LOS ANGELES (Reuters) - TV medical drama "House" ends on a bittersweet note this month in a series finale titled "Everybody Dies" that sees cantankerous but brilliant Dr. Gregory House examining his future and personal demons, show creator David Shore said on Thursday.
But Shore refused to give details of the final episode, or how returning characters including doctors Alison Cameron (Jennifer Morrison), Remy "Thirteen" Hadley (Olivia Wilde) or the dead Lawrence Kutner (Kal Penn) will make their mark as "House" ends its run after eight years.
"It is definitely an ending. I don't want to say more than that. We never do happy endings but we also try not to simply do miserable endings. Bittersweet is the most you can hope for," Shore told reporters ahead of the two-hour series finale on May 21.
"It's about House assessing his future," Shore said. "We developed the idea for the final episode months and months ago ... It allowed us to explore the nature of House's character and it also allowed us to naturally bring back other people."
The title of the series finale also is a nod to 2004's first episode of the Emmy award-winning show called "Everybody Lies" - a phrase that became the mantra for British actor Hugh Laurie's misanthropic, rule-breaking diagnostician in his bid to solve medical puzzles.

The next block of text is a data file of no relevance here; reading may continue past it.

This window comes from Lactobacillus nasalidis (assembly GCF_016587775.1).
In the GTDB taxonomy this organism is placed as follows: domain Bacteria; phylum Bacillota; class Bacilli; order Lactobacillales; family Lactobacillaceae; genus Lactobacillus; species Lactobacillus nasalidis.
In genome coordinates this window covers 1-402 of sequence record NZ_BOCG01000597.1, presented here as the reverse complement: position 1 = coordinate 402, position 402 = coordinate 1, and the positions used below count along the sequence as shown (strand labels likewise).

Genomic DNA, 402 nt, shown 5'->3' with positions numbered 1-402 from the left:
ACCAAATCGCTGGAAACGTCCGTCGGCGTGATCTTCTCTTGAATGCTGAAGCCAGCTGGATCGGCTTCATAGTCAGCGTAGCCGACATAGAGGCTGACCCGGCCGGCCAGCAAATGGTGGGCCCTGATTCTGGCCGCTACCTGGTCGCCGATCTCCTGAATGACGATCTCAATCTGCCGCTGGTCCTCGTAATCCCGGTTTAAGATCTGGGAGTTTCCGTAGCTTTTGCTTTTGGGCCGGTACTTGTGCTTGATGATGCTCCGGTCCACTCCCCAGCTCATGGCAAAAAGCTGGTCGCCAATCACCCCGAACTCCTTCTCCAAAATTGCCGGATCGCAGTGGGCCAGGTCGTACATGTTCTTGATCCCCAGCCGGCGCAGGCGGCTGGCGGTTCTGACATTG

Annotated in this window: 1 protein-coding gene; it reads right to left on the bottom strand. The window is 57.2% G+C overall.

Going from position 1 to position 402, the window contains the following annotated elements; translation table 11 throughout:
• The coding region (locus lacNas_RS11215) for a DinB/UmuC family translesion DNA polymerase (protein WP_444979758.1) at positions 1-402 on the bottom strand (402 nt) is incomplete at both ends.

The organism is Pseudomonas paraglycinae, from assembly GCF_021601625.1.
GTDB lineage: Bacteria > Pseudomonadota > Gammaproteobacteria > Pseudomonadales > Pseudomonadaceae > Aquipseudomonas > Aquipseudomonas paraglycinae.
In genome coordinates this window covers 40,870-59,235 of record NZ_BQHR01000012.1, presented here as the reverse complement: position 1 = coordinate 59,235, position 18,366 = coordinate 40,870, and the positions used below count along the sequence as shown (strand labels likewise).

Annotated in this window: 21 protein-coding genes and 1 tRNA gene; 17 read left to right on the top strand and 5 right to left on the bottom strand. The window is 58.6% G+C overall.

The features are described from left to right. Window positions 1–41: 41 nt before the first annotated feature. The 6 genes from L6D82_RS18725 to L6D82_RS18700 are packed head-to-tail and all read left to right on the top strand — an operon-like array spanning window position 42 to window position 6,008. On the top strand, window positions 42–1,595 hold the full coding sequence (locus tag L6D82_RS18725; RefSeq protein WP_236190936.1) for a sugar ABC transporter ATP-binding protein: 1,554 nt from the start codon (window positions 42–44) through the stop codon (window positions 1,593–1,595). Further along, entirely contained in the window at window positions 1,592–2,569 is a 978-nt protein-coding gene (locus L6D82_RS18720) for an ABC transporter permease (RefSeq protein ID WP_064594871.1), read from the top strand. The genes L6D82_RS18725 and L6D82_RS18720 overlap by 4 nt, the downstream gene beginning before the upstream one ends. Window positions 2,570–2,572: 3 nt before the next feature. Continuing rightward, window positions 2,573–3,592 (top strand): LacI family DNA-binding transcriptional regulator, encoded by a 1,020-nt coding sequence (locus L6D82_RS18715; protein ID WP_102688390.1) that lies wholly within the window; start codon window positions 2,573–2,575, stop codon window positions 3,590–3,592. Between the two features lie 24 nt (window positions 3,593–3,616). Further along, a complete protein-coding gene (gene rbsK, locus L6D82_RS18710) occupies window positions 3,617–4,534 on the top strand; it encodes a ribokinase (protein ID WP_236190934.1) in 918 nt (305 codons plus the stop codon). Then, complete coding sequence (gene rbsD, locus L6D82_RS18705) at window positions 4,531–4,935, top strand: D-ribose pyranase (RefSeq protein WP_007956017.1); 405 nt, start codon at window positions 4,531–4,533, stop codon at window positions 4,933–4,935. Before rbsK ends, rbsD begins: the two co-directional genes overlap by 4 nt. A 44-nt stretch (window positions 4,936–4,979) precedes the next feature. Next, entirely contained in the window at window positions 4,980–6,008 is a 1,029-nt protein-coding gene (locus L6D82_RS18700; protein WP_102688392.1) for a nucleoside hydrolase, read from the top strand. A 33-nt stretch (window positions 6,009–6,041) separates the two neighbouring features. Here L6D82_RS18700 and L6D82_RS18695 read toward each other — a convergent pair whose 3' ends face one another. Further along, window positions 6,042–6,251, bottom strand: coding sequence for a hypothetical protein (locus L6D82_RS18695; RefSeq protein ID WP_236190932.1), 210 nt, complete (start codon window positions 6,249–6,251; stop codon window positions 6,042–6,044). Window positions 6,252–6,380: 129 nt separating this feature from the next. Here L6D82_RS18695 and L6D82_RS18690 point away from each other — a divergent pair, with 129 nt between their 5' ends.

"House" was named the most popular current TV show in the world in the 2012 edition of the Guinness World Records. It has an estimated audience of 81.8 million people in 66 countries.
Shore said he envisioned no endgame in mind when he created the series eight years ago, calling the idea of a mapped-out finale at that stage "incredibly pompous" in the fickle world of television.
And he said he had few regrets about key cast changes over the years and storylines that have seen House in prison, in rehab, and even in love, most controversially with his boss, hospital administrator Dr. Lisa Cuddy, played by Lisa Edelstein.
Edelstein, who left the show last year as her love affair with House turned sour, won't be returning for the last episode.
But Shore on Thursday defended the storyline that finally brought the two characters together.
"I know a lot of people thought we should have done it better, a lot of people thought we shouldn't have done it, a lot of people thought we should have kept them together. It's been a bit of a lightning rod. I'm not saying we did everything perfect ... But fundamentally we had to (put them together). You can't have sexual tension go on and on and on," he said.
He also declined to elaborate on how the character of Kutner - who was found shot to death three years ago - and those of Cameron, Thirteen and Masters (Amber Tamblyn) would re-appear in the final episode.
As to who will die? Stay tuned for the May 21 finale on Fox television and a one-hour retrospective of clips and interviews with the show's stars and producers.
Reporting By Jill Serjeant; Editing by Bob Tourtellotte